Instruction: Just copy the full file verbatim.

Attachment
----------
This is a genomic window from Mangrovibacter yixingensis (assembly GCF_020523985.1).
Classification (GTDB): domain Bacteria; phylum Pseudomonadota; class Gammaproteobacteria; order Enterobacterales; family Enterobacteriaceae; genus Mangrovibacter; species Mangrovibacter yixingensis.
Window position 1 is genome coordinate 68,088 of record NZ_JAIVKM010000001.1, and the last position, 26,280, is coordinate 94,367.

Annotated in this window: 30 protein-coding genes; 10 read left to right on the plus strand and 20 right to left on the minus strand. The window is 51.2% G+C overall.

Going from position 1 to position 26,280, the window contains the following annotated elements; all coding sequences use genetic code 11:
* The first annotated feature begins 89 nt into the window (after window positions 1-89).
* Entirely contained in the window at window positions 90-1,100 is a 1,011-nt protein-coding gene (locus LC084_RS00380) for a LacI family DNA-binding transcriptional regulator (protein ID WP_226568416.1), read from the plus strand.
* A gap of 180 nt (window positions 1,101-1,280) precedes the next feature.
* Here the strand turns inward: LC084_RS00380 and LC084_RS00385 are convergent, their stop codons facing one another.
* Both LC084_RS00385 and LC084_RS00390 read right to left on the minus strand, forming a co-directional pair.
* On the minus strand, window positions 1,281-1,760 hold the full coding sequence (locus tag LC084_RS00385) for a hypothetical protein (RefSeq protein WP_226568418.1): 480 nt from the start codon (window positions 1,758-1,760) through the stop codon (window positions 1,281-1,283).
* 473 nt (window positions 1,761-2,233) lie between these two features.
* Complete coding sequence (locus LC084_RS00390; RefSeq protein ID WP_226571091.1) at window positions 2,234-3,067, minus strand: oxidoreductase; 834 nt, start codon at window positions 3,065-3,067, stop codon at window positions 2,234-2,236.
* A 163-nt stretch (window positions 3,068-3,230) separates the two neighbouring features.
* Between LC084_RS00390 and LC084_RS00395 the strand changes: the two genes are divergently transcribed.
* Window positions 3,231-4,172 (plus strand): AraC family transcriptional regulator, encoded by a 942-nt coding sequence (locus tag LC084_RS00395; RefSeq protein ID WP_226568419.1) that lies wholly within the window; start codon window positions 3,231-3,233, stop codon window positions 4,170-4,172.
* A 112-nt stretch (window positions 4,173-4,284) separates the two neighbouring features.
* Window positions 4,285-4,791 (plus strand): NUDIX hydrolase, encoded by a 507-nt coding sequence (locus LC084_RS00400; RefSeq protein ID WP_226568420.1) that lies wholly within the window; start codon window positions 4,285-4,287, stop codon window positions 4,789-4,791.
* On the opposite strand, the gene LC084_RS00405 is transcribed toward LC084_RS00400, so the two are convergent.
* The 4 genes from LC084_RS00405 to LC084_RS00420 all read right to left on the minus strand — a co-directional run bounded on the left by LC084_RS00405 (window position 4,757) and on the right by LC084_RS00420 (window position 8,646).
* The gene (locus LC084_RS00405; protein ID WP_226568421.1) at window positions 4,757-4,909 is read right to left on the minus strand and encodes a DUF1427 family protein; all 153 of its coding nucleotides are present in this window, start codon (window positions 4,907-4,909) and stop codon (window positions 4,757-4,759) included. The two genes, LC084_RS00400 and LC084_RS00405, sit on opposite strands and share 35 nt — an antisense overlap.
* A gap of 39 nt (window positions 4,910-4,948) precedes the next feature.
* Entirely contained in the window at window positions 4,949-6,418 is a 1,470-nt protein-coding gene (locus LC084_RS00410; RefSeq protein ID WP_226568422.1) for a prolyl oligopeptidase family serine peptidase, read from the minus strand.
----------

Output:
This is a genomic window from Mangrovibacter yixingensis (assembly GCF_020523985.1).
Classification (GTDB): domain Bacteria; phylum Pseudomonadota; class Gammaproteobacteria; order Enterobacterales; family Enterobacteriaceae; genus Mangrovibacter; species Mangrovibacter yixingensis.
Window position 1 is genome coordinate 68,088 of record NZ_JAIVKM010000001.1, and the last position, 26,280, is coordinate 94,367.

Annotated in this window: 30 protein-coding genes; 10 read left to right on the plus strand and 20 right to left on the minus strand. The window is 51.2% G+C overall.

Going from position 1 to position 26,280, the window contains the following annotated elements; all coding sequences use genetic code 11:
* The first annotated feature begins 89 nt into the window (after window positions 1-89).
* Entirely contained in the window at window positions 90-1,100 is a 1,011-nt protein-coding gene (locus LC084_RS00380) for a LacI family DNA-binding transcriptional regulator (protein ID WP_226568416.1), read from the plus strand.
* A gap of 180 nt (window positions 1,101-1,280) precedes the next feature.
* Here the strand turns inward: LC084_RS00380 and LC084_RS00385 are convergent, their stop codons facing one another.
* Both LC084_RS00385 and LC084_RS00390 read right to left on the minus strand, forming a co-directional pair.
* On the minus strand, window positions 1,281-1,760 hold the full coding sequence (locus tag LC084_RS00385) for a hypothetical protein (RefSeq protein WP_226568418.1): 480 nt from the start codon (window positions 1,758-1,760) through the stop codon (window positions 1,281-1,283).
* 473 nt (window positions 1,761-2,233) lie between these two features.
* Complete coding sequence (locus LC084_RS00390; RefSeq protein ID WP_226571091.1) at window positions 2,234-3,067, minus strand: oxidoreductase; 834 nt, start codon at window positions 3,065-3,067, stop codon at window positions 2,234-2,236.
* A 163-nt stretch (window positions 3,068-3,230) separates the two neighbouring features.
* Between LC084_RS00390 and LC084_RS00395 the strand changes: the two genes are divergently transcribed.
* Window positions 3,231-4,172 (plus strand): AraC family transcriptional regulator, encoded by a 942-nt coding sequence (locus tag LC084_RS00395; RefSeq protein ID WP_226568419.1) that lies wholly within the window; start codon window positions 3,231-3,233, stop codon window positions 4,170-4,172.
* A 112-nt stretch (window positions 4,173-4,284) separates the two neighbouring features.
* Window positions 4,285-4,791 (plus strand): NUDIX hydrolase, encoded by a 507-nt coding sequence (locus LC084_RS00400; RefSeq protein ID WP_226568420.1) that lies wholly within the window; start codon window positions 4,285-4,287, stop codon window positions 4,789-4,791.
* On the opposite strand, the gene LC084_RS00405 is transcribed toward LC084_RS00400, so the two are convergent.
* The 4 genes from LC084_RS00405 to LC084_RS00420 all read right to left on the minus strand — a co-directional run bounded on the left by LC084_RS00405 (window position 4,757) and on the right by LC084_RS00420 (window position 8,646).
* The gene (locus LC084_RS00405; protein ID WP_226568421.1) at window positions 4,757-4,909 is read right to left on the minus strand and encodes a DUF1427 family protein; all 153 of its coding nucleotides are present in this window, start codon (window positions 4,907-4,909) and stop codon (window positions 4,757-4,759) included. The two genes, LC084_RS00400 and LC084_RS00405, sit on opposite strands and share 35 nt — an antisense overlap.
* A gap of 39 nt (window positions 4,910-4,948) precedes the next feature.
* Entirely contained in the window at window positions 4,949-6,418 is a 1,470-nt protein-coding gene (locus LC084_RS00410; RefSeq protein ID WP_226568422.1) for a prolyl oligopeptidase family serine peptidase, read from the minus strand.